Pancreatic Neuroendocrine Tumors (Islet Cell Tumors)

Types of Pancreatic Cancer

Cancers that develop within the pancreas fall into two major categories: (1) cancers of the endocrine pancreas (the part that makes insulin and other hormones) are called "islet cell" or "pancreatic neuroendocrine" cancers and (2) cancers of the exocrine pancreas (the part that makes enzymes). Islet cell cancers are rare and typically grow slowly compared to exocrine pancreatic cancers. Islet cell tumors often release hormones into the bloodstream and are further characterized by the hormones they produce (insulin, glucagon, gastrin, and other hormones). Cancers of the exocrine pancreas develop from the cells that line the system of ducts that deliver enzymes to the small intestine and are commonly referred to as pancreatic adenocarcinomas. Adenocarcinoma of the pancreas comprises most of all pancreatic ductal cancers and is the main subject of this review.

Pancreatic neuroendocrine tumors (NETs or islet cell tumors) facts*

*Pancreatic neuroendocrine tumor facts medical author:

  • Pancreatic neuroendocrine tumors are cancer cells that developed from hormone-making cells (islet cells) in the pancreas.
  • Pancreatic NETs have two major categories: endocrine and exocrine. Pancreatic NETs may be benign (noncancerous) or malignant (cancerous).
  • Pancreatic NETs may be functional (make extra amounts of hormones) or nonfunctional (do not make extra amounts of hormones); however, most pancreatic NETs are functional tumors.
  • Functional pancreatic NET types produce different kinds of hormones (for example, gastrin, insulin and glucagon); the main types are gastrinoma, insulinoma, and glucagonoma, with a few other rare types.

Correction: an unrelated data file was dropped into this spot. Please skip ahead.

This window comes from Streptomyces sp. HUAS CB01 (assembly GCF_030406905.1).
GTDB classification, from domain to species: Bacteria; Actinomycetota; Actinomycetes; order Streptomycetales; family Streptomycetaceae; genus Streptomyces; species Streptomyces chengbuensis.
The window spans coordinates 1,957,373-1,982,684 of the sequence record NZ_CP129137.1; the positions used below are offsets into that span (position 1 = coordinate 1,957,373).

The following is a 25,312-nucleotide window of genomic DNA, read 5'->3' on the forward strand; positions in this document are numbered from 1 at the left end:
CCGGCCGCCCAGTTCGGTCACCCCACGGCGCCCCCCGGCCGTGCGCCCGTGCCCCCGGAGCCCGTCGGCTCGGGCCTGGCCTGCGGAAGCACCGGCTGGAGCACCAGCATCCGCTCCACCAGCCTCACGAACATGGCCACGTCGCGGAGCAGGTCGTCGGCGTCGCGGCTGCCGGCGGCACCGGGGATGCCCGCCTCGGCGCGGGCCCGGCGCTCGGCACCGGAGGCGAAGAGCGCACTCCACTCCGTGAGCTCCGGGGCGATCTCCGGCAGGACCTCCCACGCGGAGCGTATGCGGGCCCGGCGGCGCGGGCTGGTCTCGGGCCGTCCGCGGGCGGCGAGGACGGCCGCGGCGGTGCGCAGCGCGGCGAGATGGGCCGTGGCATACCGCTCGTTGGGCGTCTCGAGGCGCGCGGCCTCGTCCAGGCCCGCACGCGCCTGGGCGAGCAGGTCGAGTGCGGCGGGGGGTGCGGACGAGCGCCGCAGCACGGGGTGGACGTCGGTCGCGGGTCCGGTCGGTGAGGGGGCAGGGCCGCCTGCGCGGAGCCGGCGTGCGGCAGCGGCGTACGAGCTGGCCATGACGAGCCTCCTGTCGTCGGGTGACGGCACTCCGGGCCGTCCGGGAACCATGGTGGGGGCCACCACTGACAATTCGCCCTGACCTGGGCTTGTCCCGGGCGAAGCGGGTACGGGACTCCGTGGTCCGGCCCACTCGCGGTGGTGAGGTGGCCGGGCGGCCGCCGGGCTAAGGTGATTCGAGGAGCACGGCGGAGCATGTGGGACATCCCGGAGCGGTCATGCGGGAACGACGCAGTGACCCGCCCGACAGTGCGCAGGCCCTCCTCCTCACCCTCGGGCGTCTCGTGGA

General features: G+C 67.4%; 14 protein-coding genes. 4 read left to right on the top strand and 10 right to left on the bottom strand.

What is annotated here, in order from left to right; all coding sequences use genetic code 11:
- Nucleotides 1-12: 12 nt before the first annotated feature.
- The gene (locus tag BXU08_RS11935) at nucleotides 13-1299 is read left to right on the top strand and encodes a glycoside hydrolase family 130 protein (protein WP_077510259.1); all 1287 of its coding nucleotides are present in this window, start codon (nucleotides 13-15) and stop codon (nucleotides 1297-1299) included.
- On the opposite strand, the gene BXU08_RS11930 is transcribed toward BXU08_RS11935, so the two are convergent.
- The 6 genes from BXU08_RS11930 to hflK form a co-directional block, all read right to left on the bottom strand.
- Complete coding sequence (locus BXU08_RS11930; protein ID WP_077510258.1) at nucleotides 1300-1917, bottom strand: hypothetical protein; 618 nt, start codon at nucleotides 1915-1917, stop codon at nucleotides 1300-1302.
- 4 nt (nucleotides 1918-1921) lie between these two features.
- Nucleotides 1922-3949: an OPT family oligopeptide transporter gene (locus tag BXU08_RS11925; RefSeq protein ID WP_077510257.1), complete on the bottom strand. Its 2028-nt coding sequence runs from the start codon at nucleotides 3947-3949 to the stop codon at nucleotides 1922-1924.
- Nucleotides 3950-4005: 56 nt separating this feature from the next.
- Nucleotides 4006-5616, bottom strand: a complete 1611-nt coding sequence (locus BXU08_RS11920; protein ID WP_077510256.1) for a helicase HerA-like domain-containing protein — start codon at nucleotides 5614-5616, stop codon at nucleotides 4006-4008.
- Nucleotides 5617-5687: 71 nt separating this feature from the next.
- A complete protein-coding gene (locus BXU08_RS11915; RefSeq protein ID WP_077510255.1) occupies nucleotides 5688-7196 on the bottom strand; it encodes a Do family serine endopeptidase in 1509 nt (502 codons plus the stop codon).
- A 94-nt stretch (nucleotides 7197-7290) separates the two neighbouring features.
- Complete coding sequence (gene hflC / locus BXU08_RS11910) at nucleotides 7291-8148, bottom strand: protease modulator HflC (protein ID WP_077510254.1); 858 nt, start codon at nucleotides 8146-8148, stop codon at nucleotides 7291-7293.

• Experts don't know exactly the cause of pancreatic neuroendocrine tumors, but they speculate that genetics may play a role.
  • Risk factors include family members with NETs, such as multiple endocrine neoplastic types (MEN1 and MEN2) and/or neurofibromatosis type 1 (NF-1).
  • Signs and symptoms of pancreatic neuroendocrine tumors vary considerably. Some patients have no symptoms while other patients develop symptoms very slowly; symptoms that do develop usually depend on the type and volume of hormone being made by the individual pancreatic NET type, but most pancreatic NET types symptoms include diarrhea, indigestion, a lump in the abdomen, jaundice, and pain in the abdomen and/or back.
  • Physicians use physical exam and history plus lab tests and imaging to diagnose pancreatic NETs; some of the test that may be used are blood chemistry, chromogranin A test, CT scan, MRI scan, somatostatin receptor scintigraphy, ERCP (endoscopic retrograde cholangiopancreatography), ultrasound, angiogram, bone scan, laparotomy (surgical incision in the wall of the abdomen), and biopsy. Other tests are used to determine the specific type of pancreatic NET (for example, fasting serum gastrin, insulin, glucagon, somatostatin, and glucose tests).
  • Treatment options and prognosis depend upon the type of cancer cell, its location, it spread, if MEN1 is present, and the patient's age and general health.
  • Staging of pancreatic NETs is not particularly helpful as treatment is not based on stage but is based on where the cancers are found (one or several places in the pancreas or if it is spread to the lymph nodes or other parts of the body).
  • Spread and metastasis of pancreatic NETs can occur through the cancer cells moving within tissues, by the lymph system, and/or through the blood.
  • Recurrent pancreatic neuroendocrine tumors are tumors that have recurred after they had been treated and may come back in the pancreas or one of the other parts of the body.
  • Six types of standard treatment are cited: surgical, chemotherapy, hormone therapy, hepatic arterial occlusion or chemoembolization, targeted therapy, and supportive care.
  • Some patients may benefit from participating in clinical trials that test new types of treatment for pancreatic NETs.
  • Treatments for specific pancreatic NETs and for recurrent pancreatic NETs (for example gastrinoma, insulinoma, glucagonoma, and others) are detailed as to the complex treatment protocols that may involve combinations of surgical and medical therapies.
Medically Reviewed by a Doctor on 6/30/2016

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